Expert takes issue with officers’ conduct in Floyd killing
St. Paul, Minn. – A use-of-force expert testified Monday against three former Minneapolis police officers who are charged with violating George Floyd’s civil rights, saying their conduct was “inconsistent” with generally accepted policing practices.
Tim Longo, the police chief at the University of Virginia at Charlottesville, said he reviewed videos, Minneapolis Police Department policies, training materials and other items to evaluate the conduct of J. Alexander Kueng, Thomas Lane and Tou Thao.
The officers are charged with violating Floyd’s constitutional rights while acting under government authority. All three are accused of depriving Floyd, a 46-year-old Black man, of medical care while he was handcuffed, facedown as Officer Derek Chauvin pressed his knee onto Floyd’s neck for 9 1/2 minutes. Kueng, who is Black, knelt on Floyd’s back; Lane, who is white, held down his legs; and Thao, who is Hmong American, kept bystanders back.
Kueng and Thao are also accused of failing to intervene to stop the May 25, 2020, killing, which triggered protests worldwide and a reexamination of racism and policing.
The charges allege that the officers’ actions resulted in Floyd’s death.
Longo said an officer’s “duty of care” for people in custody “is absolute” because they are restrained cannot care for themselves. He also said an officer has a duty to take “affirmative steps” to stop another officer from using excessive force.
“The term intervene is a verb, it’s an action word. And it requires an act. And what you do is you stop the behavior,” he said.
When a defense attorney noted the Minneapolis Police Department’s training policy says an officer must attempt to intervene, Longo responded: “An attempt requires some affirmative act.”
Prosecutors began presenting their case on Jan. 24 and have said they expect to rest Monday. Defense attorneys will then start presenting witnesses. The attorney for Lane has said his client will testify. Attorneys for Thao and Kueng haven’t said if they will.
The trial has included testimony from bystanders, doctors, police officers, an FBI agent and others. Prosecutors also have played bystander and body camera videos that show Floyd being restrained and eventually becoming motionless before being put into an ambulance.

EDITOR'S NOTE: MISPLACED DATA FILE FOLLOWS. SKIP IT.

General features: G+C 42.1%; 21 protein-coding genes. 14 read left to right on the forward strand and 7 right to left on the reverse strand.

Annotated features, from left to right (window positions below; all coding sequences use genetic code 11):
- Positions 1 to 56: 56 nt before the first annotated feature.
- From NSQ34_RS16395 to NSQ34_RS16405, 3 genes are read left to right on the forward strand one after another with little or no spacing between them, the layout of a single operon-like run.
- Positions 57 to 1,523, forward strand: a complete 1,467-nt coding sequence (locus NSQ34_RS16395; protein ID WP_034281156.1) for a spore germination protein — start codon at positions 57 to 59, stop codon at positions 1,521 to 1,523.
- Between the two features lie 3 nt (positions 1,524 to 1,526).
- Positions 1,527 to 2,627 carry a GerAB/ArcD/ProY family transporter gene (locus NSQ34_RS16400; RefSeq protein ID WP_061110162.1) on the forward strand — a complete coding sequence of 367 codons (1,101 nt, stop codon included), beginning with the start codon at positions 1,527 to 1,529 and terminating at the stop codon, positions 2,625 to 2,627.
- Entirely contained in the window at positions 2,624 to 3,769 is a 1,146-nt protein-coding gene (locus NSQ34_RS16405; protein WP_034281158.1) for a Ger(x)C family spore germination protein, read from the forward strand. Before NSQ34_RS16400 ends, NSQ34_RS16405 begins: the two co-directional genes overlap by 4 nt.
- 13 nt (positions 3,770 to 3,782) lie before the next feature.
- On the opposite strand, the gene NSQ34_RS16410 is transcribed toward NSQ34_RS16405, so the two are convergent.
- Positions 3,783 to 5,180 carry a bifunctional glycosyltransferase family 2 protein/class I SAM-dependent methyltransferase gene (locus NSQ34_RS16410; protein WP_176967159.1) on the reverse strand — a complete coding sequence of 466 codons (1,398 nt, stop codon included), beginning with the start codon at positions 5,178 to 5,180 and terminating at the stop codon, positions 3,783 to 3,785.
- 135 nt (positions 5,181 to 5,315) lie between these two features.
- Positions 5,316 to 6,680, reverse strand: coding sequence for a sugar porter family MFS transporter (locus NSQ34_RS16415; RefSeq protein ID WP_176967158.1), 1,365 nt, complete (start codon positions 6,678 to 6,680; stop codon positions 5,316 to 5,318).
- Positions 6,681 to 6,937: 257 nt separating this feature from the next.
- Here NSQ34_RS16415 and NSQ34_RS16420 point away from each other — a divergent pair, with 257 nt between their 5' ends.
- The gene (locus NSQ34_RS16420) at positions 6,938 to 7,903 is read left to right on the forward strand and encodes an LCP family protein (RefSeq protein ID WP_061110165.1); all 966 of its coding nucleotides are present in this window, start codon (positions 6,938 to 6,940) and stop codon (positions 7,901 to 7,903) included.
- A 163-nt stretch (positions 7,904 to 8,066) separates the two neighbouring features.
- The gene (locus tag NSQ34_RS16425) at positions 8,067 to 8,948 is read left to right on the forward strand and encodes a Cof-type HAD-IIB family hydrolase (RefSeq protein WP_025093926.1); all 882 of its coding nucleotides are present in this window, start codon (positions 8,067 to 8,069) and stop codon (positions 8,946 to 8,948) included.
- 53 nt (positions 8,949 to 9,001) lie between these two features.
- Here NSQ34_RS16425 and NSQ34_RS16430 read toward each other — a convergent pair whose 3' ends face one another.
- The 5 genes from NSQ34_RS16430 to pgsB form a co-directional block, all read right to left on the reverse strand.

Testimony has included information about police training, and what the officers should have known about their duty to intervene and their responsibility to provide Floyd with medical care.
Despite efforts to keep the case on track, Judge Paul Magnuson ordered a three-day pause after one of the defendants tested positive for COVID-19.
One of the prosecution’s key arguments has been that the officers were trained to provide medical aid in emergencies, and that Floyd’s situation had become so serious that even bystanders, including children with no medical training, knew something was wrong.
On Friday, Alyssa Funari testified that when she saw three officers on top of a man in the street, she parked her car and started recording because she had a “gut feeling” something was wrong.
“I instantly knew that he was in distress. … He was moving, making facial expressions that he was in pain,” said Funari, who was 17 at the time and is now 19. “He was telling us that he was in pain.”
“I observed that over time he was slowly being less vocal and he was closing his eyes,” she added. “He wasn’t able to tell us that he was in pain anymore. He was just accepting it.”
Chauvin, who is white, was convicted of murder and manslaughter in state court last year and later pleaded guilty to a federal civil rights charge.
Lane, Kueng and Thao also face a separate state trial in June on charges alleging that they aided and abetted murder and manslaughter.